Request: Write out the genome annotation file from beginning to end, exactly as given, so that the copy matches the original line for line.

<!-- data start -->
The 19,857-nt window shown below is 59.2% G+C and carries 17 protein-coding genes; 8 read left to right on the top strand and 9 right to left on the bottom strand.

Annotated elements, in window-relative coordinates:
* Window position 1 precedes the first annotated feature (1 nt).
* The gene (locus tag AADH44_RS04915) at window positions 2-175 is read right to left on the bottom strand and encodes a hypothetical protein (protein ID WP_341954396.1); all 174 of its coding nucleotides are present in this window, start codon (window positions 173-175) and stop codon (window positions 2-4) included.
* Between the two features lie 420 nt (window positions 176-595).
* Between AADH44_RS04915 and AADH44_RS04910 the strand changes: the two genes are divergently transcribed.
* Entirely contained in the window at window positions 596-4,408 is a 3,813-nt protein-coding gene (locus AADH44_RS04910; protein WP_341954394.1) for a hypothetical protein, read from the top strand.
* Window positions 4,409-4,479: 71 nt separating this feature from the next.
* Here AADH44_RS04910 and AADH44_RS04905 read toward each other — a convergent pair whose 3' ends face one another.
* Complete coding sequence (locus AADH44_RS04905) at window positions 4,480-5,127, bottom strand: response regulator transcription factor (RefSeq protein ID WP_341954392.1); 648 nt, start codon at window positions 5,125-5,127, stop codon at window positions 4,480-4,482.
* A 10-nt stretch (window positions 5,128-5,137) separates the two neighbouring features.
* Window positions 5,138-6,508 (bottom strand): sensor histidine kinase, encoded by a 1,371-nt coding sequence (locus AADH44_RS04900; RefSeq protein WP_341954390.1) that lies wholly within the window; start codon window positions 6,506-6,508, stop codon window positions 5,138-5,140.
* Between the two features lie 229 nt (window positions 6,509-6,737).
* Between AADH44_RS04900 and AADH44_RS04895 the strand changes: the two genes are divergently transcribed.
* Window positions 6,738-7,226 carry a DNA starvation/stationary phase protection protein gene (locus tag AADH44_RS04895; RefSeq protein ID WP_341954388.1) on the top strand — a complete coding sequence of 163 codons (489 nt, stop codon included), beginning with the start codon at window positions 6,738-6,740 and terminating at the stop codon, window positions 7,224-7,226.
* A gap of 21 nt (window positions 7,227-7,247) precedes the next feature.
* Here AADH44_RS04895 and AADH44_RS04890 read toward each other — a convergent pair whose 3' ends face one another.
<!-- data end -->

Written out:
The 19,857-nt window shown below is 59.2% G+C and carries 17 protein-coding genes; 8 read left to right on the top strand and 9 right to left on the bottom strand.

Annotated elements, in window-relative coordinates:
* Window position 1 precedes the first annotated feature (1 nt).
* The gene (locus tag AADH44_RS04915) at window positions 2-175 is read right to left on the bottom strand and encodes a hypothetical protein (protein ID WP_341954396.1); all 174 of its coding nucleotides are present in this window, start codon (window positions 173-175) and stop codon (window positions 2-4) included.
* Between the two features lie 420 nt (window positions 176-595).
* Between AADH44_RS04915 and AADH44_RS04910 the strand changes: the two genes are divergently transcribed.
* Entirely contained in the window at window positions 596-4,408 is a 3,813-nt protein-coding gene (locus AADH44_RS04910; protein WP_341954394.1) for a hypothetical protein, read from the top strand.
* Window positions 4,409-4,479: 71 nt separating this feature from the next.
* Here AADH44_RS04910 and AADH44_RS04905 read toward each other — a convergent pair whose 3' ends face one another.
* Complete coding sequence (locus AADH44_RS04905) at window positions 4,480-5,127, bottom strand: response regulator transcription factor (RefSeq protein ID WP_341954392.1); 648 nt, start codon at window positions 5,125-5,127, stop codon at window positions 4,480-4,482.
* A 10-nt stretch (window positions 5,128-5,137) separates the two neighbouring features.
* Window positions 5,138-6,508 (bottom strand): sensor histidine kinase, encoded by a 1,371-nt coding sequence (locus AADH44_RS04900; RefSeq protein WP_341954390.1) that lies wholly within the window; start codon window positions 6,506-6,508, stop codon window positions 5,138-5,140.
* Between the two features lie 229 nt (window positions 6,509-6,737).
* Between AADH44_RS04900 and AADH44_RS04895 the strand changes: the two genes are divergently transcribed.
* Window positions 6,738-7,226 carry a DNA starvation/stationary phase protection protein gene (locus tag AADH44_RS04895; RefSeq protein ID WP_341954388.1) on the top strand — a complete coding sequence of 163 codons (489 nt, stop codon included), beginning with the start codon at window positions 6,738-6,740 and terminating at the stop codon, window positions 7,224-7,226.
* A gap of 21 nt (window positions 7,227-7,247) precedes the next feature.
* Here AADH44_RS04895 and AADH44_RS04890 read toward each other — a convergent pair whose 3' ends face one another.